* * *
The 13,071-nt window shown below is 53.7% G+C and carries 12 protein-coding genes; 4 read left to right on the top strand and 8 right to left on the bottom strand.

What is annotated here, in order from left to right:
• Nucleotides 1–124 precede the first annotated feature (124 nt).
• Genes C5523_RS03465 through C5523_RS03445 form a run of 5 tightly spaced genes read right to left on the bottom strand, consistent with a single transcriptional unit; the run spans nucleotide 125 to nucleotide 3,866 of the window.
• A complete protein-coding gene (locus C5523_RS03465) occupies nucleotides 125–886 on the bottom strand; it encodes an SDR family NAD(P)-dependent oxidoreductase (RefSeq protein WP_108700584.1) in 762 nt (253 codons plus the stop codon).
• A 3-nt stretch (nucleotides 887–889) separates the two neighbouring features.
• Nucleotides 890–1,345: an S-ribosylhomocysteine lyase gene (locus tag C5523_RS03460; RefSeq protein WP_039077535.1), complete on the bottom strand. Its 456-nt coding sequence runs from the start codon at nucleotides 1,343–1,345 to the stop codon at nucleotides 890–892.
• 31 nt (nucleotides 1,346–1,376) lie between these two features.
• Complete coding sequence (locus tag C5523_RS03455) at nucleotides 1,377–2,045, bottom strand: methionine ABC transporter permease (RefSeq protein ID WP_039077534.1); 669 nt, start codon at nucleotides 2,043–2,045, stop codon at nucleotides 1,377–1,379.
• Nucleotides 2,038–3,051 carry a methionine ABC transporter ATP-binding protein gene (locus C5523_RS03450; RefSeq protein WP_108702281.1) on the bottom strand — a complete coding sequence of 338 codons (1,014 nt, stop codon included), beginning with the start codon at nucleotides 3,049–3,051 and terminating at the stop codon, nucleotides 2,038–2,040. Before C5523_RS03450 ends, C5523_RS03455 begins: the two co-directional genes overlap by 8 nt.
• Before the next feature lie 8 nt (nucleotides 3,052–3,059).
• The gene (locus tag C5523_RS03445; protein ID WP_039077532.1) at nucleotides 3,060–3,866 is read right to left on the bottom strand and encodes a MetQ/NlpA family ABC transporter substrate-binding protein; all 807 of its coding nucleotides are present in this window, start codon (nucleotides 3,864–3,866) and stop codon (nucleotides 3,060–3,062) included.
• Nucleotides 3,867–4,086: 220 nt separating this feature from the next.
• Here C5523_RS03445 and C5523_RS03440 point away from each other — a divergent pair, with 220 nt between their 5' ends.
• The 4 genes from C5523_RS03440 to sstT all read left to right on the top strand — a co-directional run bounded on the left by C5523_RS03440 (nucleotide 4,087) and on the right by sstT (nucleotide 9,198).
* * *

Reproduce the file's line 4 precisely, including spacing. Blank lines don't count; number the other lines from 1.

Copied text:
• Genes C5523_RS03465 through C5523_RS03445 form a run of 5 tightly spaced genes read right to left on the bottom strand, consistent with a single transcriptional unit; the run spans nucleotide 125 to nucleotide 3,866 of the window.